So, no five-star Heineken Champions Cup final after all, rather a sixth all-French final after La Rochelle thoroughly eclipsed Leinster to earn a decider against the other four-time champions at Twickenham three weeks hence.
The quarantine on arrival home will be all the grimmer now.
Leinster were off-colour, but La Rochelle's 32-23 win under bright sunshine in the Stade Marcel Deflandre on Sunday was so convincing that in its immediate aftermath a fifth star looked further away than was the case after Saracens ended those ambitions in the last two seasons.
"Well, the first one was very hard to get, we had to wait a long time for the first one," Leo Cullen pointed out in reference to the breakthrough triumph of 2009.
"It's going to be fascinating to watch," he added in reference to the final on May 22nd, albeit it will also no doubt be a hard watch for him. "Toulouse are going for their fifth against La Rochelle, it would have been great to be there at Twickenham with some supporters.
“It’s always a challenge, that’s the amazing thing about the tournament. People expect that you’re going to roll up and it’ll happen for you, but you get a sense of the atmosphere in the town and how much it means to people here. That’s great, that was us at one point in time trying to go for our first win.
“We’ll keep battling away, working on our game and make sure we’re better. Bring some more guys through and give them an understanding of what’s involved.
“When you go through some of the pain, you get the experience of what it’s like. It’s making sure when we get this opportunity again, we’re better. We need to be better and get better.”
Jono Gibbes paid tribute to Ronan O'Gara for designing the La Rochelle system which attacks the ball, be it flying off the line, hammering the carrier, counter-rucking or picking their moments at the breakdown.
Gibbes lamented the concession of two tries but, in truth, between those ninth- and 77th-minute scores by Tadhg Furlong and Ross Byrne, Leinster were made to look quite blunt against a team which has conceded 10 tries less than any other side in the Top 14 this season.
Mauls, scrums or in the tackle, La Rochelle bossed Leinster the more the game went on through their big men, Uini Atonio, Grégory Alldritt and Will Skelton especially. Given an armchair ride, their sniping scrum-half Tawera Kerr-Barlow and Ihaia West, mixing things up with chips and kick passes, played with more variety than Luke McGrath and Ross Byrne, who wilted under ferocious pressure. Outside them, Robbie Henshaw, Garry Ringrose and Jordan Larmour, for all their clever footwork, were in loaves and fishes territory.
Already missing three international back-rowers, Leinster were further depowered by the loss of Rhys Ruddock halfway through due to a calf strain.
While acknowledging Ruddock’s loss, Cullen admitted: “But it’s never one thing in these games. It’s lots of little things and there’s lots of little things that we’ll look back on with great regret I think over the course of this game.
“A huge amount of effort has gone into this season thus far. It continues to roll on,” he said, and, true to type, mentioned next week’s game against Connacht in the Rainbow Cup. That’ll be a harder sell now.
While Scott Fardy might have been a better bet off the bench at that juncture, as Skelton, Victor Vito et al made more and more inroads, many Leinster supporters will have pined for a Nathan Hines, Brad Thorn or Rocky Elsom figure who contributed to the previous four stars.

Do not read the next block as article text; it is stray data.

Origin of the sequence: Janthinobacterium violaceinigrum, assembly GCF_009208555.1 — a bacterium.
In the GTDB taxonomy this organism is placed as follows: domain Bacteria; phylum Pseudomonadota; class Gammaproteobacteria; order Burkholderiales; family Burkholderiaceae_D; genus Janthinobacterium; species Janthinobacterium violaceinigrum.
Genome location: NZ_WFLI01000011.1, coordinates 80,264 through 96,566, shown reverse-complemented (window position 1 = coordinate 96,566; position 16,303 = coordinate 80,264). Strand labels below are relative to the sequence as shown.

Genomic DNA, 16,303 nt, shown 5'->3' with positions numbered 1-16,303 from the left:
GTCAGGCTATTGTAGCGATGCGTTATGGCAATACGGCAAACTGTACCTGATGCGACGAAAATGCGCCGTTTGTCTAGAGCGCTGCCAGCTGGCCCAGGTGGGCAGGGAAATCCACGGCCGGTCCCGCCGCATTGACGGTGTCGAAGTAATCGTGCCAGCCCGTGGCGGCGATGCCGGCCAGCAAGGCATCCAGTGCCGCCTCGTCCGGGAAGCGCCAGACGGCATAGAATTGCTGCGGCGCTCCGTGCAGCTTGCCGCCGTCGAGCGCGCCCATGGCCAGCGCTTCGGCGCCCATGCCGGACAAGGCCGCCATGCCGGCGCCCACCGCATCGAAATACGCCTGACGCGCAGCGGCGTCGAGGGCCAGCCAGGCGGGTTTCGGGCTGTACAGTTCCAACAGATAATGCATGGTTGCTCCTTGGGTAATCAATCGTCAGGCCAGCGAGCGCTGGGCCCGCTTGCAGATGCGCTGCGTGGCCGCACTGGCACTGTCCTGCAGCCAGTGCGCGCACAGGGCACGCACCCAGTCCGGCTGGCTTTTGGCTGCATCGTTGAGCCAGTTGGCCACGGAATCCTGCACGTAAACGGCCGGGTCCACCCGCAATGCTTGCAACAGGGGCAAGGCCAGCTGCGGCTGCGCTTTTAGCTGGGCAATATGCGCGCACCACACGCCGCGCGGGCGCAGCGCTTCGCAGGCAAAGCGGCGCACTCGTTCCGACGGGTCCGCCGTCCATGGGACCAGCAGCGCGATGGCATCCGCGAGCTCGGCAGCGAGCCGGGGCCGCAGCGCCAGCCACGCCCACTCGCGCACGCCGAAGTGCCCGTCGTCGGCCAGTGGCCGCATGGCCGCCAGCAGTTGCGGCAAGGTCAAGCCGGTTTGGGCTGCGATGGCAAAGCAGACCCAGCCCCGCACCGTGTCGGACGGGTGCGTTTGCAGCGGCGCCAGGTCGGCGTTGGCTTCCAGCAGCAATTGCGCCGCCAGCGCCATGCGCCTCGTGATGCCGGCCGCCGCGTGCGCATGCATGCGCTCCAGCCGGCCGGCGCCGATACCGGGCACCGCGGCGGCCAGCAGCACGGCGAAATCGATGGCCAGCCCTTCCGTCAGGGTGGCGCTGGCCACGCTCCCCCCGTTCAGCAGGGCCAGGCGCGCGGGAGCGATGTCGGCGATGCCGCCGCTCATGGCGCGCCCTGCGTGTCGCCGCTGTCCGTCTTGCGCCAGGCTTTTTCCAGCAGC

Recalling how he first came across Skelton while observing the Waratahs at work, and the damage he caused Leinster in the final with Saracens two seasons ago, Cullen admitted: “Yeah, he’s a huge man and can cause a lot of damage.
“I thought we contained those guys well in the first half but it was just off the back of some penalties and field position when they get a bit of a roll on and a couple of guys slipped off a few tackles, particularly on Will Skelton.
“The game at this level can be quite simple, once you get on the front foot with momentum, and I thought the half backs controlled the game well for La Rochelle.”
Gibbes played down the importance of his squad’s greater infusion of foreign players.
“Leinster have got 21 out of 23 and I guarantee you those are good guys and good people. They just happen to be born in Leinster and that works for them.
“The best environments I have been in, its not about that. It’s about whether you want to be here and you want to contribute to make the place better and leave it in a better place after you’re gone.
“I was lucky enough to work in Clermont and that was the experience I had there. I’ve already spoken about the experience that I had at Leinster and it came back to quality people again. That’s what we started here. We moved out some people that didn’t have the ambition and didn’t want to contribute. We’ve started moving in the right direction.”
La Rochelle are now just one game away from their first trophy, and Cullen was struck by their palpable desire, as reflected in the congregation of home supporters outside the ground beforehand despite pleas by the club not to do so.
“You see that sea of supporters and what it means to the club and to the town here. We need to understand that because we need to bottle up that kind of pain that certain people are feeling inside there.
"A huge amount of players experience a semi-final in Europe for the first time so we just need to be better for the next opportunity or next window when we get to this stage of the competition because it's so hard winning away in France in a semi-final but it's something that we have done in the past.
“Everything’s really deflated in there right now.”
Yep, there was something more than a little sobering and deflating about this one.